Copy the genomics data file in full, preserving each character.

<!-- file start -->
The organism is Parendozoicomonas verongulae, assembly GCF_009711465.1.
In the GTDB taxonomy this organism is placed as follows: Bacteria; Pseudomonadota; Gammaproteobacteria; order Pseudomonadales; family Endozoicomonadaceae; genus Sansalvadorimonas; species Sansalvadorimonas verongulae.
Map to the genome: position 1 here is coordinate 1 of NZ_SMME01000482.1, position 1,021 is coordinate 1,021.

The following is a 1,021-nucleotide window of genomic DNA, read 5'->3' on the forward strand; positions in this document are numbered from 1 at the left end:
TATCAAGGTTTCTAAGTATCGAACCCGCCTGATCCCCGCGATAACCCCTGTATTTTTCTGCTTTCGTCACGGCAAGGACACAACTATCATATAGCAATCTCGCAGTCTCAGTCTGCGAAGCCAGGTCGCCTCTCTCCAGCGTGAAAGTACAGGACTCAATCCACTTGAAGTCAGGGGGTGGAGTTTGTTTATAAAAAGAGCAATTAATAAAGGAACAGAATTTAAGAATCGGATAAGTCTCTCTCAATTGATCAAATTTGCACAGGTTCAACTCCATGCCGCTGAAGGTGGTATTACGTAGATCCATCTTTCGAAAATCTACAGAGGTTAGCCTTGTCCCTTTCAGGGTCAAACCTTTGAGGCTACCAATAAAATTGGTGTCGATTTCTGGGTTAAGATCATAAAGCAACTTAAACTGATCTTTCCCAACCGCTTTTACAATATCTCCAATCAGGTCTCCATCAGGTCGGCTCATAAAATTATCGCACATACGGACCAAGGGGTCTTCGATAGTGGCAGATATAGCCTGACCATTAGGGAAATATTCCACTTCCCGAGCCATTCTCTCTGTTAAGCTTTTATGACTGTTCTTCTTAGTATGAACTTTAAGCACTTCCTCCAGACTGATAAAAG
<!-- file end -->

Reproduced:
The organism is Parendozoicomonas verongulae, assembly GCF_009711465.1.
In the GTDB taxonomy this organism is placed as follows: Bacteria; Pseudomonadota; Gammaproteobacteria; order Pseudomonadales; family Endozoicomonadaceae; genus Sansalvadorimonas; species Sansalvadorimonas verongulae.
Map to the genome: position 1 here is coordinate 1 of NZ_SMME01000482.1, position 1,021 is coordinate 1,021.

The following is a 1,021-nucleotide window of genomic DNA, read 5'->3' on the forward strand; positions in this document are numbered from 1 at the left end:
TATCAAGGTTTCTAAGTATCGAACCCGCCTGATCCCCGCGATAACCCCTGTATTTTTCTGCTTTCGTCACGGCAAGGACACAACTATCATATAGCAATCTCGCAGTCTCAGTCTGCGAAGCCAGGTCGCCTCTCTCCAGCGTGAAAGTACAGGACTCAATCCACTTGAAGTCAGGGGGTGGAGTTTGTTTATAAAAAGAGCAATTAATAAAGGAACAGAATTTAAGAATCGGATAAGTCTCTCTCAATTGATCAAATTTGCACAGGTTCAACTCCATGCCGCTGAAGGTGGTATTACGTAGATCCATCTTTCGAAAATCTACAGAGGTTAGCCTTGTCCCTTTCAGGGTCAAACCTTTGAGGCTACCAATAAAATTGGTGTCGATTTCTGGGTTAAGATCATAAAGCAACTTAAACTGATCTTTCCCAACCGCTTTTACAATATCTCCAATCAGGTCTCCATCAGGTCGGCTCATAAAATTATCGCACATACGGACCAAGGGGTCTTCGATAGTGGCAGATATAGCCTGACCATTAGGGAAATATTCCACTTCCCGAGCCATTCTCTCTGTTAAGCTTTTATGACTGTTCTTCTTAGTATGAACTTTAAGCACTTCCTCCAGACTGATAAAAG